In reactions involving covalent compounds, a complete electron transfer does not occur. Instead, there is a shift of electrons toward the more electronegative atom. Some atoms have a partial gain of electrons; others have a partial loss of electrons. Charge is called oxidation numbers or oxidation state for an individual atom of one type Used to indicate approximate electron distribution in covalent bonding What contains covalent bonding? molecular compounds polyatomic ions Not “real” charges since electrons are shared
Oxidation States • Shared electron are counted as “belonging” to the more electronegative element • Since it has a greater attraction for the electrons • The electrons are actually located closer to that atom • Periodic Trend for electronegativity: increases as you go up and go to the right
Assigning Oxidation States • Fluorine always has a -1 oxidation state • Since it is the most electronegative element • Oxygen usually has a -2 • Except in peroxides where it has a -1 • Hydrogen usually has a +1 • But when it is paired with a metal, it has a -1: ex. LiH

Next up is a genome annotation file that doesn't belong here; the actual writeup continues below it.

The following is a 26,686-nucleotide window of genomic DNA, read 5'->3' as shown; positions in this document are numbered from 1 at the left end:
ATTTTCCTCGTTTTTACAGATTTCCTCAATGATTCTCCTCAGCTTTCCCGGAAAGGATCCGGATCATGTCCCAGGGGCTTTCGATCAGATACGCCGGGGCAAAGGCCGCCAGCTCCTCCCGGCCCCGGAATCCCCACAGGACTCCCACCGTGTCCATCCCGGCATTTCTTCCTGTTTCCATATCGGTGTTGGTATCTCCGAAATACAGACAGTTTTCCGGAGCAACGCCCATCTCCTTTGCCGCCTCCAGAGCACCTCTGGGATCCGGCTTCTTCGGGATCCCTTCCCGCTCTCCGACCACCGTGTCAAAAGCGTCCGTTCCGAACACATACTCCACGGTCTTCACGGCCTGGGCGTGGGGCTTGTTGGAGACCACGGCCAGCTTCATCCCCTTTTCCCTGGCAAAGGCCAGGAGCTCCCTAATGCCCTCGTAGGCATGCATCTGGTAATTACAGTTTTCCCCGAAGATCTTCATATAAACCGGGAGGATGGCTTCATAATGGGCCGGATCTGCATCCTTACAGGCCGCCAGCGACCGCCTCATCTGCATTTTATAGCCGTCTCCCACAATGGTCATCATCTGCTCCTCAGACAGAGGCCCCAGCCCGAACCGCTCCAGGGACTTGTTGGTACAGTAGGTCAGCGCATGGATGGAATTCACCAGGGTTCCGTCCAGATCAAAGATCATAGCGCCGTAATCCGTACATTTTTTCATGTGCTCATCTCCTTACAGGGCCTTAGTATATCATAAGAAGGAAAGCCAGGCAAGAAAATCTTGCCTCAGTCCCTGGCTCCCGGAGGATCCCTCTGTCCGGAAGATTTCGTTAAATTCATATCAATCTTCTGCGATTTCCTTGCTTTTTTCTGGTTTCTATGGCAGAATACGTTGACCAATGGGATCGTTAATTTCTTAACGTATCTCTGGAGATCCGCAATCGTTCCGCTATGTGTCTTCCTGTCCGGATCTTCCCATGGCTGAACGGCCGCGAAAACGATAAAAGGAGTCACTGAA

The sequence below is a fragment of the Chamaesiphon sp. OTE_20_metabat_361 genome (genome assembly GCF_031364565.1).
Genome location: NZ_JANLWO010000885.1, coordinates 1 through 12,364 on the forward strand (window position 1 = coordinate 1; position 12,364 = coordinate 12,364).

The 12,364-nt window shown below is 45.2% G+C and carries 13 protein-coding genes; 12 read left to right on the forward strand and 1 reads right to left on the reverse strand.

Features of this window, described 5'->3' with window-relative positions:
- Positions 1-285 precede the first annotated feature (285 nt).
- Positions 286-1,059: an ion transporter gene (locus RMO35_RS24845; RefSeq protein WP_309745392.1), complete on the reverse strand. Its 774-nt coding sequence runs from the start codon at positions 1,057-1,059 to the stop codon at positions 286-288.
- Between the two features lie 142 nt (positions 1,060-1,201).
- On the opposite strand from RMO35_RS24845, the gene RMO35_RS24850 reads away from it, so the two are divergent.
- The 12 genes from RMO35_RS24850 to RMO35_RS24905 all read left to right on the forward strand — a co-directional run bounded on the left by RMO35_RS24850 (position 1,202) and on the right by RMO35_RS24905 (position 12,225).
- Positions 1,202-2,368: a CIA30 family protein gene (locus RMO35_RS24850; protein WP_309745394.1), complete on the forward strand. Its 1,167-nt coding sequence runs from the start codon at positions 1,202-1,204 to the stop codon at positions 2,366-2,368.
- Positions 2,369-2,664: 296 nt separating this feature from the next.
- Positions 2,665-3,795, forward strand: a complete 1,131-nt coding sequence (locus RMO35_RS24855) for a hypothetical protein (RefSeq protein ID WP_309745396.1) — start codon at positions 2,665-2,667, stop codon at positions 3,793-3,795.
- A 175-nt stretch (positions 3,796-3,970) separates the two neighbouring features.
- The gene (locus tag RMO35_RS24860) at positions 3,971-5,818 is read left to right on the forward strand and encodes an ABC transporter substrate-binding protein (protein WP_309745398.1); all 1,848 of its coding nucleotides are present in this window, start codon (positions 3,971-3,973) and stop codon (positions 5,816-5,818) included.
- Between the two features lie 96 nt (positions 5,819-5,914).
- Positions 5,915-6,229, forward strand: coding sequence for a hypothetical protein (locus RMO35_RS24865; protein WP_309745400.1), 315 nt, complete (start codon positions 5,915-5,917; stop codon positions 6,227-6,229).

Assigning Oxidation States • Atoms in a pure element have an oxidation state of zero. • Na, O2, Fe, etc. • The more electronegative element is assigned a negative oxidation state while the less electronegative has a positive state • CF4: • C is less electronegative: + • F is more electronegative: -
Sample Problem: Assigning Oxidation Numbers to Atoms What is the oxidation number of each atom in SO2? AnalyzeIdentify the relevant concepts. Use the set of rules in Table 2 to assign and calculate oxidation numbers. SolveApply concepts to this situation.In SO2, there are two oxygen atoms, and each one has an oxidation number of –2 (Rule 3). The sum of the oxidation numbers for the neutral compound must be 0 (Rule 5). Therefore, the oxidation number of sulfur is +4, because: +4 + (2 x (–2) = 0. Oxidation numbers are often written above the chemical symbols in a formula. For SO2, the oxidation numbers would be written as shown to the right.
Assigning Oxidation States • Sum of the oxidation states must equal zero in a neutral compound • N2O5 • O: -2 x 5 = -10 • N: +5 x 2 = +10 • Sum of states in a monatomic/polyatomic ion must equal the charge of the ion • NO3-1 • O: -2 x 3 = -6 • N: + 5 x 1 = +5
UF6 F: -1 0 overall U: +6 to balance 6x-1 H2SO4 H: +1 O: -2 0 overall S: +6 to balance (4x-2)+(2x+1) ClO31- O: -2 -1 overall Cl: +5 to balance 3x-2 CO2 O: -2 0 overall C: +4 Practice
Br2 Br: 0 NH3 H: +1 N: -3 CaSO3: Ca: +2 O: -2 S: +4 HSO3- H: +1 O: -2 -1 overall S: +4 B2H6 H: +1 0 overall B: +3 Determine the Oxidation States